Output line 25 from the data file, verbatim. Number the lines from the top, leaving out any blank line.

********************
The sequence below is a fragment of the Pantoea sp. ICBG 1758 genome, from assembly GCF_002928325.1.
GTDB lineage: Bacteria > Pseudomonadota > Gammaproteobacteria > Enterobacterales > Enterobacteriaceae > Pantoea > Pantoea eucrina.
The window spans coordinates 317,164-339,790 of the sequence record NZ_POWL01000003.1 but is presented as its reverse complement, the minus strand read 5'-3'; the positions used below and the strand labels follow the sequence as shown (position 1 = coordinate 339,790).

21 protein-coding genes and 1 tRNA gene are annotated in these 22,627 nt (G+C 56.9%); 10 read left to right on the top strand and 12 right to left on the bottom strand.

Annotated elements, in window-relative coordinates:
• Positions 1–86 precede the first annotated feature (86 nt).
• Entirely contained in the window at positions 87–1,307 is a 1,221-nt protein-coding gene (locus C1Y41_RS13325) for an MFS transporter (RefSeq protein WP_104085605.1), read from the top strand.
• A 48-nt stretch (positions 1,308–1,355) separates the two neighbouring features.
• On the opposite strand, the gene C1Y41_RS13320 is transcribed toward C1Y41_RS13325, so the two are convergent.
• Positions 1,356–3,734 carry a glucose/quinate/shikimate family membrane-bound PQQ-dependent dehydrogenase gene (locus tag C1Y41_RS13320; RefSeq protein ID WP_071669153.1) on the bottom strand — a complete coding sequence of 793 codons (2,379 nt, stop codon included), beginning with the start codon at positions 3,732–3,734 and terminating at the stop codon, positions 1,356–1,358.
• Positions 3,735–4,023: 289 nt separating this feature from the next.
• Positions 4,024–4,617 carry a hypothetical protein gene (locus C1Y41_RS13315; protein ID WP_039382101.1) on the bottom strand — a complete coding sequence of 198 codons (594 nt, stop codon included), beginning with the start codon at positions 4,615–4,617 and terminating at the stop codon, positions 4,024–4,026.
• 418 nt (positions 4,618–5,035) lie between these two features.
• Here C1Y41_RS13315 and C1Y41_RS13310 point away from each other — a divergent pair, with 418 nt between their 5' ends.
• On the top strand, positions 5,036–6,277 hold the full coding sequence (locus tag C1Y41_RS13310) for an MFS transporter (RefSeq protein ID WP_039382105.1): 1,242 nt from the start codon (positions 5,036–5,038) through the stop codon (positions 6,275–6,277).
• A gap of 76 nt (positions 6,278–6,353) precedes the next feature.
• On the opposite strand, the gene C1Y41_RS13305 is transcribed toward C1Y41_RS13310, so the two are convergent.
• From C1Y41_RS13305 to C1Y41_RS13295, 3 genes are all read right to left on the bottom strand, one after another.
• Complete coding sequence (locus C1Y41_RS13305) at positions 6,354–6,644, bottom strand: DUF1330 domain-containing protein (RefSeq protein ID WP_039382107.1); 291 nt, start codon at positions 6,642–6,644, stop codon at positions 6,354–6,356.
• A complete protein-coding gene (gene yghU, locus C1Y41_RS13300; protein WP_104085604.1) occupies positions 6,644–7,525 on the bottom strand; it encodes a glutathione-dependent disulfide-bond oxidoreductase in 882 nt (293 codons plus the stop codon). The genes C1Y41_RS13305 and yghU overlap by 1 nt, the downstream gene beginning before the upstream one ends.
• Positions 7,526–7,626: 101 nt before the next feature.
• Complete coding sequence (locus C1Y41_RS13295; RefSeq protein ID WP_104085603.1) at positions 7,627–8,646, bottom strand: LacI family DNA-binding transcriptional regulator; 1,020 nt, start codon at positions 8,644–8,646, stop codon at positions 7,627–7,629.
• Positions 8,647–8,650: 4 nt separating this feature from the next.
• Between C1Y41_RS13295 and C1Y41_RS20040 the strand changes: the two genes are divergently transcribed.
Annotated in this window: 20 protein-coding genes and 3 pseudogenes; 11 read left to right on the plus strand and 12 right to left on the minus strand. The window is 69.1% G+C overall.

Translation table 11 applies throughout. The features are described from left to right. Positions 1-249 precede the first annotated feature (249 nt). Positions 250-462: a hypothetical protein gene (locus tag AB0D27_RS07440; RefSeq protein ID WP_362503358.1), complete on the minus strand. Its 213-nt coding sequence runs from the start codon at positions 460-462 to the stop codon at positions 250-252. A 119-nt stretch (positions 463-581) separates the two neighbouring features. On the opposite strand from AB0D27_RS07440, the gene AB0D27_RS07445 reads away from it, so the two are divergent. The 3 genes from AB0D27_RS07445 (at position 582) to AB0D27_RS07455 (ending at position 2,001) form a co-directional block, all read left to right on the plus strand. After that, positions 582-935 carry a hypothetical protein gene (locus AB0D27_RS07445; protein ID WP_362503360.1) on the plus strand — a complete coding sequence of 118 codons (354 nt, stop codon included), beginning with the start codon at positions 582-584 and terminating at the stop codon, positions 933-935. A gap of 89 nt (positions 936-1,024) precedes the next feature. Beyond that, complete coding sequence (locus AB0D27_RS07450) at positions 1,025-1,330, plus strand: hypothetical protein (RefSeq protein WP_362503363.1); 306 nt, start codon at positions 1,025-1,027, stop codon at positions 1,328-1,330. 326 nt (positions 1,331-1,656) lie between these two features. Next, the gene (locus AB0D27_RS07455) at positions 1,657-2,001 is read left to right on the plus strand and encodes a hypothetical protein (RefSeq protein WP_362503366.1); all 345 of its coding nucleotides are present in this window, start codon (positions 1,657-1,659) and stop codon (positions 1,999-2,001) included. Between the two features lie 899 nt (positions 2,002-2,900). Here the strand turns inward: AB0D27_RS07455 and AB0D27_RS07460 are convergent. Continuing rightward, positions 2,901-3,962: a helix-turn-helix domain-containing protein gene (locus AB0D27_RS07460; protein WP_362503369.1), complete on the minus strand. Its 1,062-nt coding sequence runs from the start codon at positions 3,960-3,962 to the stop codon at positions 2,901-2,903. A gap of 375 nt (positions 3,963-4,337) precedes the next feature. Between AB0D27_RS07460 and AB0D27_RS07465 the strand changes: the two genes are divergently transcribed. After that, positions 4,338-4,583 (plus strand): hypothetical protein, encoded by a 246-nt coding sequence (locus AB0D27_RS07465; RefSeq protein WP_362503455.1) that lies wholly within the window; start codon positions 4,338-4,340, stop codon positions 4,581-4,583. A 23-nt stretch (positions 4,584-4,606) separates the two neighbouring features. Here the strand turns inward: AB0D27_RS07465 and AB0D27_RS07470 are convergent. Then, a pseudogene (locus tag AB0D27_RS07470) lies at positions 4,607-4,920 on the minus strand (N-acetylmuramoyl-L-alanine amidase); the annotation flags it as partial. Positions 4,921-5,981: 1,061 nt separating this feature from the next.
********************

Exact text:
Annotated in this window: 20 protein-coding genes and 3 pseudogenes; 11 read left to right on the plus strand and 12 right to left on the minus strand. The window is 69.1% G+C overall.